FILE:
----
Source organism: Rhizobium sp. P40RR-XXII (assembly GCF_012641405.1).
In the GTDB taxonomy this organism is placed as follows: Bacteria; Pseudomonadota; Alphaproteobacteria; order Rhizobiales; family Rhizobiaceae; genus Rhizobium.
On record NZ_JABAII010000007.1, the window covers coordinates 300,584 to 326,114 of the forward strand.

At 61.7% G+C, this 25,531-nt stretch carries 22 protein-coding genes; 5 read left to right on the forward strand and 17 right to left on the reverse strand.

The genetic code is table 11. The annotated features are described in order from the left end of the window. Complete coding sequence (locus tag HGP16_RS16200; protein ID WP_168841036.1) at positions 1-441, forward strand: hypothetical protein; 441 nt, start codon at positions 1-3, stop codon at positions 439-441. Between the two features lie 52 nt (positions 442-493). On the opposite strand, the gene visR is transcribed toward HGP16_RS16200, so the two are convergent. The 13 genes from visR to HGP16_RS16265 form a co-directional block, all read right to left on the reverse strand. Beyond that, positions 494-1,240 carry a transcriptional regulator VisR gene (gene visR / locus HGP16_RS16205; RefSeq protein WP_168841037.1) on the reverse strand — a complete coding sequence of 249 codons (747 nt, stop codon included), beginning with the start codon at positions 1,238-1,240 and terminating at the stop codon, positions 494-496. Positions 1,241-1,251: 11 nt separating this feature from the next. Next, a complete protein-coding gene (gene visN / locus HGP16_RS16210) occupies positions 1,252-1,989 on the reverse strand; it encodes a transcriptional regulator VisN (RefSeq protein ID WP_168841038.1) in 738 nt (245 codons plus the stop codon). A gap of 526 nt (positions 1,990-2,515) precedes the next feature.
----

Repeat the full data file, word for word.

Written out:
Source organism: Rhizobium sp. P40RR-XXII (assembly GCF_012641405.1).
In the GTDB taxonomy this organism is placed as follows: Bacteria; Pseudomonadota; Alphaproteobacteria; order Rhizobiales; family Rhizobiaceae; genus Rhizobium.
On record NZ_JABAII010000007.1, the window covers coordinates 300,584 to 326,114 of the forward strand.

At 61.7% G+C, this 25,531-nt stretch carries 22 protein-coding genes; 5 read left to right on the forward strand and 17 right to left on the reverse strand.

The genetic code is table 11. The annotated features are described in order from the left end of the window. Complete coding sequence (locus tag HGP16_RS16200; protein ID WP_168841036.1) at positions 1-441, forward strand: hypothetical protein; 441 nt, start codon at positions 1-3, stop codon at positions 439-441. Between the two features lie 52 nt (positions 442-493). On the opposite strand, the gene visR is transcribed toward HGP16_RS16200, so the two are convergent. The 13 genes from visR to HGP16_RS16265 form a co-directional block, all read right to left on the reverse strand. Beyond that, positions 494-1,240 carry a transcriptional regulator VisR gene (gene visR / locus HGP16_RS16205; RefSeq protein WP_168841037.1) on the reverse strand — a complete coding sequence of 249 codons (747 nt, stop codon included), beginning with the start codon at positions 1,238-1,240 and terminating at the stop codon, positions 494-496. Positions 1,241-1,251: 11 nt separating this feature from the next. Next, a complete protein-coding gene (gene visN / locus HGP16_RS16210) occupies positions 1,252-1,989 on the reverse strand; it encodes a transcriptional regulator VisN (RefSeq protein ID WP_168841038.1) in 738 nt (245 codons plus the stop codon). A gap of 526 nt (positions 1,990-2,515) precedes the next feature.